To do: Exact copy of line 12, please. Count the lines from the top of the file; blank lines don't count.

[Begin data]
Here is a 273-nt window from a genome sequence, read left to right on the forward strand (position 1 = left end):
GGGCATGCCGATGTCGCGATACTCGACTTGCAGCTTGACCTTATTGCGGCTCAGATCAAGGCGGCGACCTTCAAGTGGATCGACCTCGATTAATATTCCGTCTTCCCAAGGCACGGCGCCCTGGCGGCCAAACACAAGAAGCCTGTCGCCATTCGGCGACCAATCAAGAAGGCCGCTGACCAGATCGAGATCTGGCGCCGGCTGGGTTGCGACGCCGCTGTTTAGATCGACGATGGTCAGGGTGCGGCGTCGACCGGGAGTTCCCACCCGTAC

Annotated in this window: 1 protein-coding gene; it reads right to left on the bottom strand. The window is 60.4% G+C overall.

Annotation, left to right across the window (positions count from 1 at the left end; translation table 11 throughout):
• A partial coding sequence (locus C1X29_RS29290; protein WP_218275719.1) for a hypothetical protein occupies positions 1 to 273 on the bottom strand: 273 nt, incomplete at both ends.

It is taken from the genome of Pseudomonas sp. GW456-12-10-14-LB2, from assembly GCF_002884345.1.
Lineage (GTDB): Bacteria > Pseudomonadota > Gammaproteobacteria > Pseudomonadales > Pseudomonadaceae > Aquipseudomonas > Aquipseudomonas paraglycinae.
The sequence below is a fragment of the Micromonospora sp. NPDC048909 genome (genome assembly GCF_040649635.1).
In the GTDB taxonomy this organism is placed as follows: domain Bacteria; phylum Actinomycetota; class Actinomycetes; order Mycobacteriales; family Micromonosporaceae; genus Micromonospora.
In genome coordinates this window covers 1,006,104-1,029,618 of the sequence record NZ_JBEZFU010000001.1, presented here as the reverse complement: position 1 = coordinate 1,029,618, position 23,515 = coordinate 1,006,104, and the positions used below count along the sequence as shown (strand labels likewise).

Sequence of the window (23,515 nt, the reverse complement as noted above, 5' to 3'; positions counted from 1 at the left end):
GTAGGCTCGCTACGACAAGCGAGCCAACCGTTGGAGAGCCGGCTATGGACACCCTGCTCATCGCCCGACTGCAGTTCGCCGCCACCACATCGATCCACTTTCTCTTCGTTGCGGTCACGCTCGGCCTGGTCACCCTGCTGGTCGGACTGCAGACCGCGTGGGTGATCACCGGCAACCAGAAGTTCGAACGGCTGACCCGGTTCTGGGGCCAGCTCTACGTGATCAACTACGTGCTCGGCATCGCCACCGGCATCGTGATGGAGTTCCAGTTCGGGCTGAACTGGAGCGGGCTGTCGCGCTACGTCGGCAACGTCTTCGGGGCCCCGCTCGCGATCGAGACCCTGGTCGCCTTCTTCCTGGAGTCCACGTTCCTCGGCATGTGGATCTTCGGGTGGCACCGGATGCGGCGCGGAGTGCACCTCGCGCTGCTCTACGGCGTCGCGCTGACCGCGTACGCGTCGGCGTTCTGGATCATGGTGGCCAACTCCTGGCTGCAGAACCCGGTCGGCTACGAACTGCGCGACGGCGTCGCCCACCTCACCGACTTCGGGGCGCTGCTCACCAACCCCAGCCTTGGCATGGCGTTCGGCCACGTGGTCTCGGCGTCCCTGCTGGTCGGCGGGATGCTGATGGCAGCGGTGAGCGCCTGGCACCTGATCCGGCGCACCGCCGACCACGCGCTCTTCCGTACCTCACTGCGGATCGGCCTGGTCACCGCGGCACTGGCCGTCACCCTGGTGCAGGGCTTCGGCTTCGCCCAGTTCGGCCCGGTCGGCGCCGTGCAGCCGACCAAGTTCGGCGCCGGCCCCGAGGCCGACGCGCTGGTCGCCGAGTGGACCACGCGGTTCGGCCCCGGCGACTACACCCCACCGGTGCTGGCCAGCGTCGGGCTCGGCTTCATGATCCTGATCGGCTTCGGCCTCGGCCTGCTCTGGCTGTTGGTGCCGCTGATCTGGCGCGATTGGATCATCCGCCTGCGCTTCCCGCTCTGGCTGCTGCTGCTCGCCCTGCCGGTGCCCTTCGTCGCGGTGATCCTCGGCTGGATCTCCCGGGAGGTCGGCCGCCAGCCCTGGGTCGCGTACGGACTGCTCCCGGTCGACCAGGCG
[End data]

GTAGGCTCGCTACGACAAGCGAGCCAACCGTTGGAGAGCCGGCTATGGACACCCTGCTCATCGCCCGACTGCAGTTCGCCGCCACCACATCGATCCACTTTCTCTTCGTTGCGGTCACGCTCGGCCTGGTCACCCTGCTGGTCGGACTGCAGACCGCGTGGGTGATCACCGGCAACCAGAAGTTCGAACGGCTGACCCGGTTCTGGGGCCAGCTCTACGTGATCAACTACGTGCTCGGCATCGCCACCGGCATCGTGATGGAGTTCCAGTTCGGGCTGAACTGGAGCGGGCTGTCGCGCTACGTCGGCAACGTCTTCGGGGCCCCGCTCGCGATCGAGACCCTGGTCGCCTTCTTCCTGGAGTCCACGTTCCTCGGCATGTGGATCTTCGGGTGGCACCGGATGCGGCGCGGAGTGCACCTCGCGCTGCTCTACGGCGTCGCGCTGACCGCGTACGCGTCGGCGTTCTGGATCATGGTGGCCAACTCCTGGCTGCAGAACCCGGTCGGCTACGAACTGCGCGACGGCGTCGCCCACCTCACCGACTTCGGGGCGCTGCTCACCAACCCCAGCCTTGGCATGGCGTTCGGCCACGTGGTCTCGGCGTCCCTGCTGGTCGGCGGGATGCTGATGGCAGCGGTGAGCGCCTGGCACCTGATCCGGCGCACCGCCGACCACGCGCTCTTCCGTACCTCACTGCGGATCGGCCTGGTCACCGCGGCACTGGCCGTCACCCTGGTGCAGGGCTTCGGCTTCGCCCAGTTCGGCCCGGTCGGCGCCGTGCAGCCGACCAAGTTCGGCGCCGGCCCCGAGGCCGACGCGCTGGTCGCCGAGTGGACCACGCGGTTCGGCCCCGGCGACTACACCCCACCGGTGCTGGCCAGCGTCGGGCTCGGCTTCATGATCCTGATCGGCTTCGGCCTCGGCCTGCTCTGGCTGTTGGTGCCGCTGATCTGGCGCGATTGGATCATCCGCCTGCGCTTCCCGCTCTGGCTGCTGCTGCTCGCCCTGCCGGTGCCCTTCGTCGCGGTGATCCTCGGCTGGATCTCCCGGGAGGTCGGCCGCCAGCCCTGGGTCGCGTACGGACTGCTCCCGGTCGACCAGGCG